Combat speed has come up over and over again as an issue in 4E D&D games. The fact that it is still being addressed after 3 years means the solution hasn’t been found yet.
And the Quirky DM has got ideas on changing this. Oh, do I have ideas. And they’re at least half as good as the ideas that other people have come up with. Maybe even 2/3 as good!
Lack of Motivation
There is absolutely no incentive for players to want to play fast. Combat in 4E D&D is a tactical game often requiring thought and a plan. At the very least, it means making sure you didn’t forget to do anything on your turn that would help you win. A player approaches his turn and has two options:
- Play slow and remember to spend an action point, shift into a flanking position, choose the right encounter power, and use a minor action to activate a magic item. He might not get through more than one encounter tonight, but he’ll make sure he lives through that encounter!
- Rush through his turn and forget a few of those points. The purple worm lives a few extra rounds. While the character is dazed, the purple worm swallows him whole and the character development done over the last 8 months is erased in a matter of a few dice rolls.
A player weighs these two alternatives in his mind, and he goes for option 1. What possible reason would he ever go for option 2 except out of utter boredom and a desire to end the 8 hour fight against the innkeeper and his stable boy.
In general, most games and sports faced with this issue use dueling clocks- each team has a set limit of time to perform their turn/actions and if they run out of time, they lose. Curling and chess are two examples of this kind of format.
I have no desire to bring a chess clock to my D&D games. And I’m the DM; I’m not going to race my players to see who can roll their dice the fastest. The point of the clock shouldn’t be to punish players for slow play, it should be to encourage fast play. Combat is fast paced and hectic. Any change to the pace of the game should encourage those elements.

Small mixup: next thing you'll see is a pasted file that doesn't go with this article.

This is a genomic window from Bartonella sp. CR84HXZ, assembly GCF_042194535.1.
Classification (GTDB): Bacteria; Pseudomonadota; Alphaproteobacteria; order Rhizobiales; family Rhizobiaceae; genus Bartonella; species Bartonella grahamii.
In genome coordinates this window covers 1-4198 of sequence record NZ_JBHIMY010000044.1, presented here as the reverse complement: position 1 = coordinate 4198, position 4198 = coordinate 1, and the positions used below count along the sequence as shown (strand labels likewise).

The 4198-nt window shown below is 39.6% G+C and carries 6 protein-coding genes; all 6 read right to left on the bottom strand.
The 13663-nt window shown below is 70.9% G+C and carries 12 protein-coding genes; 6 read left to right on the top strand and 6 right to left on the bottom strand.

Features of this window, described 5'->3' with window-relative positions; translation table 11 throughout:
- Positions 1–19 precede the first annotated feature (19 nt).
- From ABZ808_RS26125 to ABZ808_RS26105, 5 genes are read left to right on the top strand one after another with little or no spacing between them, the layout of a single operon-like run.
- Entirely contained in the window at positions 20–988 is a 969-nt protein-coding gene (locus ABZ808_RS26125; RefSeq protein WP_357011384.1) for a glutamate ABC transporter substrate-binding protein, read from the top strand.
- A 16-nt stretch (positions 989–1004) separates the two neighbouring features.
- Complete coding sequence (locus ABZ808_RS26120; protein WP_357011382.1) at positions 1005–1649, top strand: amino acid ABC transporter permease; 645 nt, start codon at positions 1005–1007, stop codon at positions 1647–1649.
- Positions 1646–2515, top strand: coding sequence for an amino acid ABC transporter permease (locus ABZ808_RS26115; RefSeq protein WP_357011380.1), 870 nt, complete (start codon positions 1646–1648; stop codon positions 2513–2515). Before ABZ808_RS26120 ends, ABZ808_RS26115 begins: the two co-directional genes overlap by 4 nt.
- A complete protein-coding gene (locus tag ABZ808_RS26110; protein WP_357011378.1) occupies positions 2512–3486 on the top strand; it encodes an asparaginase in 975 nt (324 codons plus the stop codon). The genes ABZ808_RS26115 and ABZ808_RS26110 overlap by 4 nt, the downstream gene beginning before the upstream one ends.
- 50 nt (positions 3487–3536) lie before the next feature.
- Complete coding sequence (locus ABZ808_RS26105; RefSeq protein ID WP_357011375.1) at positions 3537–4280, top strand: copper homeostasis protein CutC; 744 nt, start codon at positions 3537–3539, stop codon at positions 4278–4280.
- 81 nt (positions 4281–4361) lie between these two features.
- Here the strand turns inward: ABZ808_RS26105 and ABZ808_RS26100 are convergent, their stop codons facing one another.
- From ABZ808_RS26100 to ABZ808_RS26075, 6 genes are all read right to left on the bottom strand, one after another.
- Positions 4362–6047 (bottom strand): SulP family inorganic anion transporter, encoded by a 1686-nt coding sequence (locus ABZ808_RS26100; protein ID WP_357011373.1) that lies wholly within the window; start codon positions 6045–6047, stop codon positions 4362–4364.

Excitement is Better than Boring
The common response on getting players to go faster is to penalize them with slow play. “You have 30 seconds to finish your turn. Go!” Or “You’re not ready? Fine, you lose your turn. Who’s up next?”
In this case, the game is not being enhanced. The player is being given an ultimatum “Play fast because I say so or sit there and be bored.” It breaks down for a number of reasons:
- It’s no fun to be told you don’t get to do anything, or to be forced to do something you don’t want. Like anything in the D&D, the player should be given a choice on what to do and decide if the penalty is worth the risk they’re taking.
- The combat doesn’t go faster because of missed turns; the dice rolls and decisions have shifted to the next player in order, but nothing in the combat actually advanced to help bring combat to an end. Short of the monsters winning the combat, all we’ve done is shifted the attacks to later rounds and nothing has been sped up.
- Hobgoblins swinging their swords at your character while you dodge and leap about is fast and exciting. Being told that you missed your turn doesn’t make you feel like you’re in a suspenseful situation. It makes you feel like you’re walking in slow motion.
- It’s still the DM trying to force players to go faster, especially because the pressure feels arbitrary and they’re only dong it because they have to.
Instead, let’s see what we can do to bring excitement into the game as a method for encouraging players to take their turns faster. In response to those 4 points above, we want a method that:
- Gives players a choice if they play fast or not, with a potential penalty for slow play that they understand and accept.
- Does not slow down or stall the combat even when players go slow.
- Gives the players a sense of excitement due to the speed, not feeling undly put upon.
- Encourages the players to not only make themselves play faster, but push other players to do the same.
The Timed Event
With the timed event, you let the players know something in the combat is going to happen for every interval of real time that passes. Generally this will be bad for the players, though it can be used to the players’ advantage if they can manipulate it properly. The rules for the timed event are:
- Set a stopwatch to a standard interval, say 10 minutes. Whenever the stopwatch beeps, the event takes place. If you have access to more appropriate and evil sound effects, (ie. laptop) use that instead.
- The event happens immediately, regardless of what else is happening or whose turn it is.
- The timed event shall not cause an effect to prolong the combat. That means no healing monsters, no penalties to attack rolls, no knocking prone or causing stun and daze effects. Push, pull and slide should be used judiciously.